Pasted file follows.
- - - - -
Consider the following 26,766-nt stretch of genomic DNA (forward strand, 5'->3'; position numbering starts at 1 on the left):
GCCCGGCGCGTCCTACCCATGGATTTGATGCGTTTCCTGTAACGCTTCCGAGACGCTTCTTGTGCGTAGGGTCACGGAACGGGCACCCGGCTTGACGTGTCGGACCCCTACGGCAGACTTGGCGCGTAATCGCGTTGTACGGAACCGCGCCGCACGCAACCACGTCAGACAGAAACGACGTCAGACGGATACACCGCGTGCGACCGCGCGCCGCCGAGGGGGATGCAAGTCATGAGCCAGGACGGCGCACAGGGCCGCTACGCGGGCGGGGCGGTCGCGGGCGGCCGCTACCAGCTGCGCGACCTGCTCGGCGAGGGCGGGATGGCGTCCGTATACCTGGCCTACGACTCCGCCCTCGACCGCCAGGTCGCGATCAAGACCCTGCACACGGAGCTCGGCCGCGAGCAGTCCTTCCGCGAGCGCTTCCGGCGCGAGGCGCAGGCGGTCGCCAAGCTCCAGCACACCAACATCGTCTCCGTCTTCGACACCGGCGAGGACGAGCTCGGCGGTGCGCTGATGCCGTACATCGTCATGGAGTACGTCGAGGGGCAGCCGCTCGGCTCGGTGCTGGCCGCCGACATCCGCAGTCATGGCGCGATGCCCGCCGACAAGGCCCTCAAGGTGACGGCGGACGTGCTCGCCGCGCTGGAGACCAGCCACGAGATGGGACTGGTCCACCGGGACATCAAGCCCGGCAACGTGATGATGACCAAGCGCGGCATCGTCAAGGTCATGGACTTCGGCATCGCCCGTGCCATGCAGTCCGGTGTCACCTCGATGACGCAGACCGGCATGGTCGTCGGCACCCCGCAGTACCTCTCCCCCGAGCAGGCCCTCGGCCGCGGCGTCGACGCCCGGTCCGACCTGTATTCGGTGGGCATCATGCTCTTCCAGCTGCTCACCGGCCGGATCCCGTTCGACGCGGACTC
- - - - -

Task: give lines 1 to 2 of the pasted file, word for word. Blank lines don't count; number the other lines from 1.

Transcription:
Consider the following 26,766-nt stretch of genomic DNA (forward strand, 5'->3'; position numbering starts at 1 on the left):
GCCCGGCGCGTCCTACCCATGGATTTGATGCGTTTCCTGTAACGCTTCCGAGACGCTTCTTGTGCGTAGGGTCACGGAACGGGCACCCGGCTTGACGTGTCGGACCCCTACGGCAGACTTGGCGCGTAATCGCGTTGTACGGAACCGCGCCGCACGCAACCACGTCAGACAGAAACGACGTCAGACGGATACACCGCGTGCGACCGCGCGCCGCCGAGGGGGATGCAAGTCATGAGCCAGGACGGCGCACAGGGCCGCTACGCGGGCGGGGCGGTCGCGGGCGGCCGCTACCAGCTGCGCGACCTGCTCGGCGAGGGCGGGATGGCGTCCGTATACCTGGCCTACGACTCCGCCCTCGACCGCCAGGTCGCGATCAAGACCCTGCACACGGAGCTCGGCCGCGAGCAGTCCTTCCGCGAGCGCTTCCGGCGCGAGGCGCAGGCGGTCGCCAAGCTCCAGCACACCAACATCGTCTCCGTCTTCGACACCGGCGAGGACGAGCTCGGCGGTGCGCTGATGCCGTACATCGTCATGGAGTACGTCGAGGGGCAGCCGCTCGGCTCGGTGCTGGCCGCCGACATCCGCAGTCATGGCGCGATGCCCGCCGACAAGGCCCTCAAGGTGACGGCGGACGTGCTCGCCGCGCTGGAGACCAGCCACGAGATGGGACTGGTCCACCGGGACATCAAGCCCGGCAACGTGATGATGACCAAGCGCGGCATCGTCAAGGTCATGGACTTCGGCATCGCCCGTGCCATGCAGTCCGGTGTCACCTCGATGACGCAGACCGGCATGGTCGTCGGCACCCCGCAGTACCTCTCCCCCGAGCAGGCCCTCGGCCGCGGCGTCGACGCCCGGTCCGACCTGTATTCGGTGGGCATCATGCTCTTCCAGCTGCTCACCGGCCGGATCCCGTTCGACGCGGACTC